I recently found myself jammed up against a deadline most novelists would have thought impossible to meet. My normal writing pace produced roughly one polished chapter per week. Now, in order to meet my deadline, I had to write a polished chapter every day. 

Here's what I discovered: The Secret to Writing Faster

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I don't think that would work for me. I'm so used to a keyboard these days that I get writer's cramp if I longhand anything longer than my signature.

It wouldn'd work for me either.  I would have to transfer the handwritten draft to my computer, and with that come typos and the urge to make changes.  I cannot write without making changes.

 

I must say, though, that reading about the dilemma of the deadline (a cruelly short deadline involving the writing of 6 new chapters, I think), makes me so happy I don't work with a publisher any longer.  I never had an unreasonable deadline, but the pressure was there and happened 3 times, with revisions, with copy-editing, and with the first print run.  I'm happily free of these.

 

And I'm glad again I just turned down a reputable publisher's offer to pick up my Akitada series.

I think it would be great to have something like a deadline, self-imposed or by a publisher. It would mean something was happening. It's hard to meet a deadline if nothing happens when you get there.

Thanks for everyone's comments! Writing by hand isn't for everyone, of course -  it was just so interesting and intriguing to discover that for me, writing on the computer was not quicker, as I would have thought. 

I ended up writing a chapter, then typing it into the computer, writing the next, typing it in, and so on. I did make a few small changes during the typing, and occasionally added a few more sentences, so the act of typing it in was almost like a second draft.

I guess I'm fortunate to have good hands - no carpal tunnel and no writer's cramp! 

Interesting. I find, though, that I make typos all the time when I write by hand. My mind gets too far ahead of my hand.

I have the same problem.  I think it's different for everybody.  What works for one does not work for another.  Long hand drags out for me since I am so used to the keyboard.

I sometimes put myself on a beer fast until a project is complete. That makes someone like me write damn fast!

That sounds like a really good idea!  I might try that.  The beer will be way better then too!

I just write fast. Missing deadlines is abhorrent to me.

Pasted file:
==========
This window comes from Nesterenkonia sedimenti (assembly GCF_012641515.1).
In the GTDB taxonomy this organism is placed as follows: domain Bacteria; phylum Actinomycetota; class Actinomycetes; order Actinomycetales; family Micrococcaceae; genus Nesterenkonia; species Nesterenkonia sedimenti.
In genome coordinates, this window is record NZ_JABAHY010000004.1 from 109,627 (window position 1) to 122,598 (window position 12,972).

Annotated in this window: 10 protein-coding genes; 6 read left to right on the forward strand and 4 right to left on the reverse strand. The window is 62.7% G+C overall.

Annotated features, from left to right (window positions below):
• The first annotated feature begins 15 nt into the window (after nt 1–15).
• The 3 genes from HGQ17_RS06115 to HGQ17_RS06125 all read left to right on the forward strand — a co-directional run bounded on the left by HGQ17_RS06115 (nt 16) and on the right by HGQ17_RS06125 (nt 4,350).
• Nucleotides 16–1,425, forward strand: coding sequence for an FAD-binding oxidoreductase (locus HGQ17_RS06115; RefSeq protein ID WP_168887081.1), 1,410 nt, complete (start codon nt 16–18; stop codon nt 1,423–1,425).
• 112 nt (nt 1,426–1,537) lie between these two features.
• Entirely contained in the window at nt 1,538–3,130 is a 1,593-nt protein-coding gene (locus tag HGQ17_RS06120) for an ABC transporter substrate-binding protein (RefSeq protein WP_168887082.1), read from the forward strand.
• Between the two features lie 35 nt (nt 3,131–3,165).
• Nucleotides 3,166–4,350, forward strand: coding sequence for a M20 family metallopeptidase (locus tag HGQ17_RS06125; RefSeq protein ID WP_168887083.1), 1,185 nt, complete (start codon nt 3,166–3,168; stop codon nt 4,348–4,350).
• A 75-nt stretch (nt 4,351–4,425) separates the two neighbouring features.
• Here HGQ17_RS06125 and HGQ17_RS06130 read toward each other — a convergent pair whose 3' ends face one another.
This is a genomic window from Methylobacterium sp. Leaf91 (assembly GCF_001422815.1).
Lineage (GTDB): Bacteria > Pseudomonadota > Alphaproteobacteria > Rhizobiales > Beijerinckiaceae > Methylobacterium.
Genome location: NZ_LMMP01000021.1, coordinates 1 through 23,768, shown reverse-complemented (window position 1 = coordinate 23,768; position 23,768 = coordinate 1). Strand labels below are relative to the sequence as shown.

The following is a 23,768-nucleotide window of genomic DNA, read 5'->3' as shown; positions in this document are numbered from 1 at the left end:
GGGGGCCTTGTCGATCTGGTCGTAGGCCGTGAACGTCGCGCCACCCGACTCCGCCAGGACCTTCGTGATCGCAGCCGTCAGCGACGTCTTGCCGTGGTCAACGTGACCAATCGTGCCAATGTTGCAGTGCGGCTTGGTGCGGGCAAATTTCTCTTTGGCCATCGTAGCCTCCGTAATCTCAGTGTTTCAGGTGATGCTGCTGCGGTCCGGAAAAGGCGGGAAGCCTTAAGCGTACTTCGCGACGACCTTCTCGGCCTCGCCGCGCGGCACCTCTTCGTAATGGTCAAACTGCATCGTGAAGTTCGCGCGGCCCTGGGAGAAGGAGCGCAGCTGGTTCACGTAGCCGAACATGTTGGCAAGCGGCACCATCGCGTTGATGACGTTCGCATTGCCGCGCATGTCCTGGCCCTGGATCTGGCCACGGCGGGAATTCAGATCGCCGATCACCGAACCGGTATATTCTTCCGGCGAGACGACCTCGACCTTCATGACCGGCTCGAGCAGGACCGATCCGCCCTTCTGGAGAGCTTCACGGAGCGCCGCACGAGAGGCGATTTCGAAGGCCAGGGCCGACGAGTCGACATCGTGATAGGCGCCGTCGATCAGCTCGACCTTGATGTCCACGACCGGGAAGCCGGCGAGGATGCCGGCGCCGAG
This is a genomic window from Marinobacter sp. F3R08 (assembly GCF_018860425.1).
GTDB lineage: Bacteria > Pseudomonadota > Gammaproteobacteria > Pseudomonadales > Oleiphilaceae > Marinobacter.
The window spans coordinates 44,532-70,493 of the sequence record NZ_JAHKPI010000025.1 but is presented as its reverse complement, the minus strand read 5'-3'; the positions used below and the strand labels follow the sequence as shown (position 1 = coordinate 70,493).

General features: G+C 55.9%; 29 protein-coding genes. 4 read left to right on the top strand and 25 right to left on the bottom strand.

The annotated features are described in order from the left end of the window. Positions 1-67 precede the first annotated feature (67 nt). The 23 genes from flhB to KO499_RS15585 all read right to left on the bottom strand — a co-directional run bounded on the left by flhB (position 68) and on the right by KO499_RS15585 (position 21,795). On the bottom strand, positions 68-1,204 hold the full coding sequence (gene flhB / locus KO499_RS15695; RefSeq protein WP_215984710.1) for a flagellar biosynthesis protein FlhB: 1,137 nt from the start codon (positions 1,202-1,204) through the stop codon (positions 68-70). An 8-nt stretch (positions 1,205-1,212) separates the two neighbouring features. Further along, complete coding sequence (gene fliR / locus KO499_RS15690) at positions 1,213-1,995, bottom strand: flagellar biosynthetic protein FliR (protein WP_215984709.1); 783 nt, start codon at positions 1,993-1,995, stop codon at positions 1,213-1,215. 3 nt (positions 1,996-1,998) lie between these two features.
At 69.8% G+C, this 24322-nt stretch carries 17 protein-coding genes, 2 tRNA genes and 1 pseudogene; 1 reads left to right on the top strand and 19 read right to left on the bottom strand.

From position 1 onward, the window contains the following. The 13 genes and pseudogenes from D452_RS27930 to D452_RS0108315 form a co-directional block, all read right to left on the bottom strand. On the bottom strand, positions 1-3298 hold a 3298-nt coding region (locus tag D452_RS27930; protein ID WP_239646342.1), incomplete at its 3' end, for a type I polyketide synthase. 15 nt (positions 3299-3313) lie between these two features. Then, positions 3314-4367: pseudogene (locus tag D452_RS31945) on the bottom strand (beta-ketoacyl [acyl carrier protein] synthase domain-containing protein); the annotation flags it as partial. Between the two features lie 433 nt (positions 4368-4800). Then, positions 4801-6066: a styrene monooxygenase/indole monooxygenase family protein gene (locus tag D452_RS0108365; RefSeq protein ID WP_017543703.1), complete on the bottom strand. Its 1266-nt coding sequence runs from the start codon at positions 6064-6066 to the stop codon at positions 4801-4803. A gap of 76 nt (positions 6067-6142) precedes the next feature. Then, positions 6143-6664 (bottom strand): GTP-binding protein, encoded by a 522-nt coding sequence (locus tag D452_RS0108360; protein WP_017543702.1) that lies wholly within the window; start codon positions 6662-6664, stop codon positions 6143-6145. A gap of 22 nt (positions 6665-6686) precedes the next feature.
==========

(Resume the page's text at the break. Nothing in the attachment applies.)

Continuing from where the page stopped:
Years ago, when I first  made the switch to writing on a word processor, I knew I was losing something but I never stopped to think what it was. I still plan my chapters in longhand, and often, lines from the 'chapter plan' end up in the word-processed stuff. I did an entire book longhand in my first few years in university. I really like the story. It was my first complete manuscript. After proudly inserting The End at the bottom of the last chapter, I sat on it for months until my mum asked what ever happened with that story I was always writing. I found the manuscript and sent it to her to be typed into MS word by a professional typist. Said typist never returned the manuscript and never finished the typing job. No one knws where they are now, or what happened to my first 'book'. The story is probably shite, but I miss that bulky manuscript that represented four years of toil. I don't think I'll every go longhand again.

My laptop is old and bulky and doesn't work without its power supply so I write longhand on the bus and anywhere else I can't be bothered to get the machine out.

I also find it operates as a first draft and when I type up what I've written, I edit it into shape a bit more.

It works for me to write longhand if I'm stuck, seems that holding a pen gives me ideas. Whereas sometimes, staring at an empty screen has the opposite effect.

I wouldn't say it's faster, though. I timed it (yes, sad geek) and found all things being equal, I wrote twice as many words on the laptop as I do longhand.

If it works for you, that's the way to do it.  We all have our different ways. I bet you have less work with revisions that way.

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